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These Posters All Over Brooklyn Expose the Racism in Media

It’s been three years since a white police officer fatally shot an unarmed black teenager named Michael Brown in Ferguson, Missouri, but the widely decried killing has not been forgotten since it sparked protests across the country. Alexandra Bell, a Columbia University journalism graduate who’s taken a bit of a break from writing over the last few months to try her hand at public art, revisited the New York Times coverage of Brown, which was largely seen as one-sided; even over two weeks after Officer Wilson killed Brown, a headline, “A Low-Profile Officer with Unsettled Early Days,” ran alongside one describing Brown less generously as “A Teenager Grappling with Problems and Promise,” along with the Times reporter’s now infamous statement that Brown “was no angel.” And so, in addition to revisiting the articles, she’s also been revisioning them, blowing up Brown’s graduation portrait on the front page and changing words around so that the headline now reads: “A Teenager with Promise.” See more of her posters, which she’s been supersizing and wheat-pasting across Brooklyn, via Instagram, here.

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Alexandra Bell’s work around New York, courtesy of @sorryarchive.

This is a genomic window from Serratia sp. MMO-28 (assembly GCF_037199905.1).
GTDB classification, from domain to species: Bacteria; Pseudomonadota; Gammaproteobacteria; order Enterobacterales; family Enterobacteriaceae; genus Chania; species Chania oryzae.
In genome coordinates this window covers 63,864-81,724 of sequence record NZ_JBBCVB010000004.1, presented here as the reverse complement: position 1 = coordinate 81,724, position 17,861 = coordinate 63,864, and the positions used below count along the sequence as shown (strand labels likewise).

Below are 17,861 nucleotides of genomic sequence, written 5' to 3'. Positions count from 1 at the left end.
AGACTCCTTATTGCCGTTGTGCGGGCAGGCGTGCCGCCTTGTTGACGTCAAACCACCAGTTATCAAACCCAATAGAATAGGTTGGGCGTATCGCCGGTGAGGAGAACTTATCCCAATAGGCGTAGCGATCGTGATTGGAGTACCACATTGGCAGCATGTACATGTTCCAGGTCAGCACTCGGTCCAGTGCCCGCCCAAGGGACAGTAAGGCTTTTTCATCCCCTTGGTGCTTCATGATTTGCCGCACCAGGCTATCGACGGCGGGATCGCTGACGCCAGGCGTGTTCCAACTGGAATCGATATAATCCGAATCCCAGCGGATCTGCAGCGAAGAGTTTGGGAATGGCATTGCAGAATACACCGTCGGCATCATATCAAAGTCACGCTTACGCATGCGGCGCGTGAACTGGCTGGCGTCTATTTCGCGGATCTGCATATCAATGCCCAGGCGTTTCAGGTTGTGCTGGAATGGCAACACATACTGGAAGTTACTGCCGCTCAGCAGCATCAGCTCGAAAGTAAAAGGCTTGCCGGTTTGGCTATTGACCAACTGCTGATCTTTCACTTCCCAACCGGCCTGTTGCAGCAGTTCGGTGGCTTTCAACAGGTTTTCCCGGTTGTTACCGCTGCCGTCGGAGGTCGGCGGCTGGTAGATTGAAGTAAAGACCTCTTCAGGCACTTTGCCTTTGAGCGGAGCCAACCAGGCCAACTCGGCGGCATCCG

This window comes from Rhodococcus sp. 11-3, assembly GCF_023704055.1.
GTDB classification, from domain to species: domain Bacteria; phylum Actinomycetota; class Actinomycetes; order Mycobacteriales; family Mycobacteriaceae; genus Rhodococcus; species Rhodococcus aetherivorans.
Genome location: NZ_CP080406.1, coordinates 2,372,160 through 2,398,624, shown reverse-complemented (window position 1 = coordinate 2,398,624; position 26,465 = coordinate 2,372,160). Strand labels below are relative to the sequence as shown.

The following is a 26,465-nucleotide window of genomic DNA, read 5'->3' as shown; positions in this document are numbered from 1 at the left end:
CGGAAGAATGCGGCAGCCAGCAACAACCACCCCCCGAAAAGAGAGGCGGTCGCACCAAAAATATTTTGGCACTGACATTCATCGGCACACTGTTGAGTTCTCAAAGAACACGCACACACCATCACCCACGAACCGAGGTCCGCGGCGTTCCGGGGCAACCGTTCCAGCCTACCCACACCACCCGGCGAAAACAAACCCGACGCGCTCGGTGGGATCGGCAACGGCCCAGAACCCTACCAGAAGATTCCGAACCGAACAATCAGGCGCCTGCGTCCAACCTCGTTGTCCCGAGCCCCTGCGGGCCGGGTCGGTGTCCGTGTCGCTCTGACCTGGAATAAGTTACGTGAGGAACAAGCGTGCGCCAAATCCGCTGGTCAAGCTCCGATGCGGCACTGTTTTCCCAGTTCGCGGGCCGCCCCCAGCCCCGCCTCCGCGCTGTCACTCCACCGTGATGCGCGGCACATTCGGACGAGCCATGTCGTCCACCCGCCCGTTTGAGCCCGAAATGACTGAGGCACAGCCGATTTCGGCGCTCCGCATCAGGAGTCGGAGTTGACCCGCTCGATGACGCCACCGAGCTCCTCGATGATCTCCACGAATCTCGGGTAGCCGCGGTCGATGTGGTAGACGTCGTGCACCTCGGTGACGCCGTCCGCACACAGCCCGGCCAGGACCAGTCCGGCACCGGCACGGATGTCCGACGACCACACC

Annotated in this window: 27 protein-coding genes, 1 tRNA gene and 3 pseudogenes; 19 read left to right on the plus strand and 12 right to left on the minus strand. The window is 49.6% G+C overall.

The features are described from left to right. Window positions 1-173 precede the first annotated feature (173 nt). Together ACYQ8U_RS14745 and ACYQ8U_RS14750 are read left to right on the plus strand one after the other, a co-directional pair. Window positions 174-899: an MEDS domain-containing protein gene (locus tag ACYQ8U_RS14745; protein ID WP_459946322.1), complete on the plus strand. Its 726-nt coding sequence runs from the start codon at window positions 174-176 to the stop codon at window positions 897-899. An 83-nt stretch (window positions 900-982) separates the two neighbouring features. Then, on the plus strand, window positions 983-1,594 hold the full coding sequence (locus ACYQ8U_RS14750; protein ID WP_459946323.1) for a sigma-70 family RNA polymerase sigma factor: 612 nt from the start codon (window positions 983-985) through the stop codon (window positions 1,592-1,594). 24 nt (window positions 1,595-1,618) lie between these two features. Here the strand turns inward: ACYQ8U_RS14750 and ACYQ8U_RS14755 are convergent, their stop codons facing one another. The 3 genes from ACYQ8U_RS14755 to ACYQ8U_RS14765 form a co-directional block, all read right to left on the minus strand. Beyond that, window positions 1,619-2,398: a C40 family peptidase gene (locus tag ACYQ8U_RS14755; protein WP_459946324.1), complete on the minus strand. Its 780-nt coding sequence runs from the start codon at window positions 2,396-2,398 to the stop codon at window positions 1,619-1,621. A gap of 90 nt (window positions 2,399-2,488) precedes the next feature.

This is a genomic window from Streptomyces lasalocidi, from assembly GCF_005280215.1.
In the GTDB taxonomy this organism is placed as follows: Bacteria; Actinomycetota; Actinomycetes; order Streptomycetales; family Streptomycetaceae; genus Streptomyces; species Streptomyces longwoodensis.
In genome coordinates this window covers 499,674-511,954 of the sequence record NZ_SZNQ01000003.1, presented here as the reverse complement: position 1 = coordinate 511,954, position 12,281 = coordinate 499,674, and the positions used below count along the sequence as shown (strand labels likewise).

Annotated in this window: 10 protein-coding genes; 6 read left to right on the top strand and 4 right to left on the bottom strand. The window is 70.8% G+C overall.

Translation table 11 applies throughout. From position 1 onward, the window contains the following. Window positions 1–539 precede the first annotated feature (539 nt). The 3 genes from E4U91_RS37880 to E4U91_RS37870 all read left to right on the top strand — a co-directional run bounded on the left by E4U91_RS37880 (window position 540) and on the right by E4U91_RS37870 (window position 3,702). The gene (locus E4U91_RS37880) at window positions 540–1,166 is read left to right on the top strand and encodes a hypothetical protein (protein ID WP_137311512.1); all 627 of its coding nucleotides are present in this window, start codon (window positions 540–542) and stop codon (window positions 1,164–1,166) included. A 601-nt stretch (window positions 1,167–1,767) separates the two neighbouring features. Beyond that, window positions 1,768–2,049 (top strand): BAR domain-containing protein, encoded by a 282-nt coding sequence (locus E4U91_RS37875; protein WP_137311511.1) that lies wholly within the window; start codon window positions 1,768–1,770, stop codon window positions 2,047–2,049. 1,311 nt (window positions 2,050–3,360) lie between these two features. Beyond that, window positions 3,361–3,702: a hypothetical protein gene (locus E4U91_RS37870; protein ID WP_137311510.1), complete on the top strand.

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Alexandra Bell’s work around New York, courtesy of @ogdannyocean.

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Alexandra Bell’s work around New York, courtesy of @shoestringpressny.

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Alexandra Bell’s work around New York, courtesy of @coconut_stokes.

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Alexandra Bell’s work around New York, courtesy of @shoestringpressny.

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Alexandra Bell’s work around New York, courtesy of @shoestringpressny.

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Alexandra Bell’s work around New York, courtesy of @inezmelissa.

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Alexandra Bell’s work around New York, courtesy of @yesitsalex.

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Alexandra Bell’s work around New York, courtesy of @yesitsalex.